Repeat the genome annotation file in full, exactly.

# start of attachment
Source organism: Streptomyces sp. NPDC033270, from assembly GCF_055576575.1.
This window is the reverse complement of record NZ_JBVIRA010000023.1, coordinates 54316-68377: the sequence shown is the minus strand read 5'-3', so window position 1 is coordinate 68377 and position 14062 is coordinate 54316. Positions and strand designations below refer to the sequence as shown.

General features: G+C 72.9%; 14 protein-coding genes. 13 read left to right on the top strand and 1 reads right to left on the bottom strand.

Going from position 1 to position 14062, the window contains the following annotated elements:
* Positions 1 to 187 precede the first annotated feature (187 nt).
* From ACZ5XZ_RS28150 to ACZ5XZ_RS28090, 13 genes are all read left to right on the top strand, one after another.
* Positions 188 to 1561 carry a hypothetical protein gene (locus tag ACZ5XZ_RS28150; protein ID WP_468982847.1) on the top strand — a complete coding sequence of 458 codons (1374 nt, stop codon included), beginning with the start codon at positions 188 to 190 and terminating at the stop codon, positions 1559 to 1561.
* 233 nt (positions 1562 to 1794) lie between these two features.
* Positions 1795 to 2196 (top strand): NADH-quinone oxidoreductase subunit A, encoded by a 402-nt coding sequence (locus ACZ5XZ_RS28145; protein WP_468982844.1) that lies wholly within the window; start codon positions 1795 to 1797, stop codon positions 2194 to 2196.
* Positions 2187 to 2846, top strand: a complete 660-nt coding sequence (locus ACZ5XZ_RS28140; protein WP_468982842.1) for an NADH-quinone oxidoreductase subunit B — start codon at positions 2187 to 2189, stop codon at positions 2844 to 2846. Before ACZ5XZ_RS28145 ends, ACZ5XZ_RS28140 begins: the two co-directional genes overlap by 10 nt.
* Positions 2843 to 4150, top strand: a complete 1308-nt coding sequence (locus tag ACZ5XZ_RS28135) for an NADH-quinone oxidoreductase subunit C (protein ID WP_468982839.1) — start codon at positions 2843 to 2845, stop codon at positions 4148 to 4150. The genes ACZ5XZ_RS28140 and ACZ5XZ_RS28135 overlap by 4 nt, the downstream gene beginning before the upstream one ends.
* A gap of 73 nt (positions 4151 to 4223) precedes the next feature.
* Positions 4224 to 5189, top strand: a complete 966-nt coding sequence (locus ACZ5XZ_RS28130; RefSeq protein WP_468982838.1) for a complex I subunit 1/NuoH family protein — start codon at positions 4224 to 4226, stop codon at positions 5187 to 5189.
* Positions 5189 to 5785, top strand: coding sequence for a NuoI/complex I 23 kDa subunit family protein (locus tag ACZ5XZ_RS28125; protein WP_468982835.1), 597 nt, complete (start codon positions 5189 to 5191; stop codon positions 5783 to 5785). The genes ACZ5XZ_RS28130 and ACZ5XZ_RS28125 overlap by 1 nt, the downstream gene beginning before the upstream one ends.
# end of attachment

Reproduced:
Source organism: Streptomyces sp. NPDC033270, from assembly GCF_055576575.1.
This window is the reverse complement of record NZ_JBVIRA010000023.1, coordinates 54316-68377: the sequence shown is the minus strand read 5'-3', so window position 1 is coordinate 68377 and position 14062 is coordinate 54316. Positions and strand designations below refer to the sequence as shown.

General features: G+C 72.9%; 14 protein-coding genes. 13 read left to right on the top strand and 1 reads right to left on the bottom strand.

Going from position 1 to position 14062, the window contains the following annotated elements:
* Positions 1 to 187 precede the first annotated feature (187 nt).
* From ACZ5XZ_RS28150 to ACZ5XZ_RS28090, 13 genes are all read left to right on the top strand, one after another.
* Positions 188 to 1561 carry a hypothetical protein gene (locus tag ACZ5XZ_RS28150; protein ID WP_468982847.1) on the top strand — a complete coding sequence of 458 codons (1374 nt, stop codon included), beginning with the start codon at positions 188 to 190 and terminating at the stop codon, positions 1559 to 1561.
* 233 nt (positions 1562 to 1794) lie between these two features.
* Positions 1795 to 2196 (top strand): NADH-quinone oxidoreductase subunit A, encoded by a 402-nt coding sequence (locus ACZ5XZ_RS28145; protein WP_468982844.1) that lies wholly within the window; start codon positions 1795 to 1797, stop codon positions 2194 to 2196.
* Positions 2187 to 2846, top strand: a complete 660-nt coding sequence (locus ACZ5XZ_RS28140; protein WP_468982842.1) for an NADH-quinone oxidoreductase subunit B — start codon at positions 2187 to 2189, stop codon at positions 2844 to 2846. Before ACZ5XZ_RS28145 ends, ACZ5XZ_RS28140 begins: the two co-directional genes overlap by 10 nt.
* Positions 2843 to 4150, top strand: a complete 1308-nt coding sequence (locus tag ACZ5XZ_RS28135) for an NADH-quinone oxidoreductase subunit C (protein ID WP_468982839.1) — start codon at positions 2843 to 2845, stop codon at positions 4148 to 4150. The genes ACZ5XZ_RS28140 and ACZ5XZ_RS28135 overlap by 4 nt, the downstream gene beginning before the upstream one ends.
* A gap of 73 nt (positions 4151 to 4223) precedes the next feature.
* Positions 4224 to 5189, top strand: a complete 966-nt coding sequence (locus ACZ5XZ_RS28130; RefSeq protein WP_468982838.1) for a complex I subunit 1/NuoH family protein — start codon at positions 4224 to 4226, stop codon at positions 5187 to 5189.
* Positions 5189 to 5785, top strand: coding sequence for a NuoI/complex I 23 kDa subunit family protein (locus tag ACZ5XZ_RS28125; protein WP_468982835.1), 597 nt, complete (start codon positions 5189 to 5191; stop codon positions 5783 to 5785). The genes ACZ5XZ_RS28130 and ACZ5XZ_RS28125 overlap by 1 nt, the downstream gene beginning before the upstream one ends.